The value of the U.S. dollar rose relative to the Euro and the British Pound in 2018, basically because of what was happening in that part of the world.
It appears as if this scene will continue into 2019, as England faces its Brexit issues, and the European Union deals with Germany, France, and Italy all facing government problems.
If the economic situation in the U.S. stays relatively calm, the value of the US dollar should move a little higher in 2019 than where it currently is.
Well, it’s time to take a look at the 2019 future for the value of the U.S. dollar.
In 2018, the U.S. dollar strengthened… but, not initially.
At the start of the year, it took a little more than $1.2000 to purchase one Euro. The U.S. Dollar Index (DXY) was just a little under 92.00.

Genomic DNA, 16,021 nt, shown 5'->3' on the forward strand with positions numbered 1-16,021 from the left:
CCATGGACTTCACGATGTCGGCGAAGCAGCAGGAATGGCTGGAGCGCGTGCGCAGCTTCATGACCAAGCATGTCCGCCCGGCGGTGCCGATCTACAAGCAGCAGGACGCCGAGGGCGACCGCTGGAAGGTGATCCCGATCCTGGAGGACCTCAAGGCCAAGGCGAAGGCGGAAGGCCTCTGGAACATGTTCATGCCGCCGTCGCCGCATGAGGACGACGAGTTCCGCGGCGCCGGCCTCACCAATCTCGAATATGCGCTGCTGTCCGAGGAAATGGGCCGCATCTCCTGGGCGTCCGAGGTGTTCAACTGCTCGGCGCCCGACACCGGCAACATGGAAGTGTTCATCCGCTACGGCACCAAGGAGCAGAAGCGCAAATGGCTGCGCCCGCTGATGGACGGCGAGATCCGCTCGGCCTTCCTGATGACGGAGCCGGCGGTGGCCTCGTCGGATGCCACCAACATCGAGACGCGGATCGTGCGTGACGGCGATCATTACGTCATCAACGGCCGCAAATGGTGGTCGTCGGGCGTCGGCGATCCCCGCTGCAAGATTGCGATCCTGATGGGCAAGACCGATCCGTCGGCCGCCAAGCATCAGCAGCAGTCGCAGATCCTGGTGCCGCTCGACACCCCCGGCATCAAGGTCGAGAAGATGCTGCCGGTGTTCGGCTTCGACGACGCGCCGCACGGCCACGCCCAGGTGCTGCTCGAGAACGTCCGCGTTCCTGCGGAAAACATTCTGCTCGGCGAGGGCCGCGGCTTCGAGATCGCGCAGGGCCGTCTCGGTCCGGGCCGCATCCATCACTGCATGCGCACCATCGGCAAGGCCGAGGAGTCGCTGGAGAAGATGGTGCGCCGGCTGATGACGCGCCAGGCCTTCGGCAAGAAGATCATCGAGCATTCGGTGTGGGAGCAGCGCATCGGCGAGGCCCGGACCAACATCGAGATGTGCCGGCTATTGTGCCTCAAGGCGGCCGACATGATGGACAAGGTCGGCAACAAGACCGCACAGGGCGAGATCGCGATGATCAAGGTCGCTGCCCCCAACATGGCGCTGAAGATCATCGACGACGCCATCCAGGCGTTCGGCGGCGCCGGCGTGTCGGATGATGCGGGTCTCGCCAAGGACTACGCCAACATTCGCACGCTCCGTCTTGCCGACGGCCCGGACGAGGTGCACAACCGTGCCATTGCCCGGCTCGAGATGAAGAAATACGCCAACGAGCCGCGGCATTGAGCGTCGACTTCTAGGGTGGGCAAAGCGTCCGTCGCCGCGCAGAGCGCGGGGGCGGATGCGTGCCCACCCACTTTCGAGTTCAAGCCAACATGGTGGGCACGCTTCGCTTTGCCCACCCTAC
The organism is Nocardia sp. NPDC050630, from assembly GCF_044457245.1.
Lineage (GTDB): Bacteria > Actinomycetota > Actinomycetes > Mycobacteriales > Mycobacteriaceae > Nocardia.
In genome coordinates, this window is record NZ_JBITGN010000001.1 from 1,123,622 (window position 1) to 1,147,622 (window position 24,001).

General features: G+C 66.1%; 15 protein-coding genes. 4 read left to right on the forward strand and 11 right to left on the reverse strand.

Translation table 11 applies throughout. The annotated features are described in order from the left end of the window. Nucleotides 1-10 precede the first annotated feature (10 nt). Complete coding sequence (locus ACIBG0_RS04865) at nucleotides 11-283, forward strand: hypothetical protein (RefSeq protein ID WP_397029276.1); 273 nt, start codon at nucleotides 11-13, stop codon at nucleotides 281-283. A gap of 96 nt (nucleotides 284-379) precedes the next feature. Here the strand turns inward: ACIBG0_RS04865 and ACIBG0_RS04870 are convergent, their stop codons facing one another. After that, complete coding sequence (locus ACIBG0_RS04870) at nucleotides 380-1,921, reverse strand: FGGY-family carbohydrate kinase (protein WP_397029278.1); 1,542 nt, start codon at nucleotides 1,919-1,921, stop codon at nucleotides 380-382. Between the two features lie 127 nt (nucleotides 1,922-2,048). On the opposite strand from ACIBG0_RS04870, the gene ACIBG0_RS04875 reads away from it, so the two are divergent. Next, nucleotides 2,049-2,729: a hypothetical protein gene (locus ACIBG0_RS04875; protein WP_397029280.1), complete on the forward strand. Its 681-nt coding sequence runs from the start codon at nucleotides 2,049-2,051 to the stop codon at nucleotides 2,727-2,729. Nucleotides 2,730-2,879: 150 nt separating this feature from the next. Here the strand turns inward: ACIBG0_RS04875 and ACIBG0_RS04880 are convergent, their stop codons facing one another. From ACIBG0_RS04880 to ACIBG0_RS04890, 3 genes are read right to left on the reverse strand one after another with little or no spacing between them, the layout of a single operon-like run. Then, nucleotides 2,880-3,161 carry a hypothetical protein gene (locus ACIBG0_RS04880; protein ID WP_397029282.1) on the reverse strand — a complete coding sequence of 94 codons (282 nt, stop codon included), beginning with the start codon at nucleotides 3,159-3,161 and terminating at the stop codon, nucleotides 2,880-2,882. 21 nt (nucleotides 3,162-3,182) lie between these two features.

By February 1, 2018, it took just over $1.2500 to purchase one Euro and the U.S. Dollar Index had dropped to 88.63.
I was feeling pretty smug at this point in time for in my December review of the 2018 horizon for the performance of the dollar I argued,
“It seems as if the market is now looking for reasons for the U.S. dollar to decline, and this will create an underlying softness in the market throughout 2018.”
More specifically, I wrote, “I tend to believe that it is more likely that the value of the dollar will be more in the range of $1.23 to $1.28…”
“The important fact to me, however, is that traders will be looking more for the value of the dollar to drop and will therefore tend to move with negative news more than with any positive news that might be forthcoming.”
This smugness held up until around April 20, 2018 when the dollar began to strengthen. The price of one Euro dropped below $1.2300 and the U.S. Dollar Index rose to 90.34.